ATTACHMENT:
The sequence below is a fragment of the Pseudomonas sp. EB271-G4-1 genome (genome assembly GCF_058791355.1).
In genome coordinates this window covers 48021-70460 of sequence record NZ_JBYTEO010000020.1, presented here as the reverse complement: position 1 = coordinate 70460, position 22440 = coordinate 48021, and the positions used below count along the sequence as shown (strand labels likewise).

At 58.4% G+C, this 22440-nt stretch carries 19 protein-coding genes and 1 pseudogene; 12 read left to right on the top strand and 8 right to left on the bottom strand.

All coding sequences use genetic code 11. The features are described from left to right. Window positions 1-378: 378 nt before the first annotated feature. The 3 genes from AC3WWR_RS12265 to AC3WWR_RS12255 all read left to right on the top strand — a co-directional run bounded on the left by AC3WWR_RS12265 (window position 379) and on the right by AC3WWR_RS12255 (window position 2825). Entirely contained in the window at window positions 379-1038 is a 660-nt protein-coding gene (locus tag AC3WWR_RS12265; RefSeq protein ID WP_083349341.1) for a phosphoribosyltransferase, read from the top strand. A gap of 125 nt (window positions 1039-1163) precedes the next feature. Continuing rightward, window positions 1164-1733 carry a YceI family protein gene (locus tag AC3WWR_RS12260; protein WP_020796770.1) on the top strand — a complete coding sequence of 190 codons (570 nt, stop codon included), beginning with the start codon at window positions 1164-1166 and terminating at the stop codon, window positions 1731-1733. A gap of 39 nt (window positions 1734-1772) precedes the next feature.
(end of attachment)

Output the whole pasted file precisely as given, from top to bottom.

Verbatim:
The sequence below is a fragment of the Pseudomonas sp. EB271-G4-1 genome (genome assembly GCF_058791355.1).
In genome coordinates this window covers 48021-70460 of sequence record NZ_JBYTEO010000020.1, presented here as the reverse complement: position 1 = coordinate 70460, position 22440 = coordinate 48021, and the positions used below count along the sequence as shown (strand labels likewise).

At 58.4% G+C, this 22440-nt stretch carries 19 protein-coding genes and 1 pseudogene; 12 read left to right on the top strand and 8 right to left on the bottom strand.

All coding sequences use genetic code 11. The features are described from left to right. Window positions 1-378: 378 nt before the first annotated feature. The 3 genes from AC3WWR_RS12265 to AC3WWR_RS12255 all read left to right on the top strand — a co-directional run bounded on the left by AC3WWR_RS12265 (window position 379) and on the right by AC3WWR_RS12255 (window position 2825). Entirely contained in the window at window positions 379-1038 is a 660-nt protein-coding gene (locus tag AC3WWR_RS12265; RefSeq protein ID WP_083349341.1) for a phosphoribosyltransferase, read from the top strand. A gap of 125 nt (window positions 1039-1163) precedes the next feature. Continuing rightward, window positions 1164-1733 carry a YceI family protein gene (locus tag AC3WWR_RS12260; protein WP_020796770.1) on the top strand — a complete coding sequence of 190 codons (570 nt, stop codon included), beginning with the start codon at window positions 1164-1166 and terminating at the stop codon, window positions 1731-1733. A gap of 39 nt (window positions 1734-1772) precedes the next feature.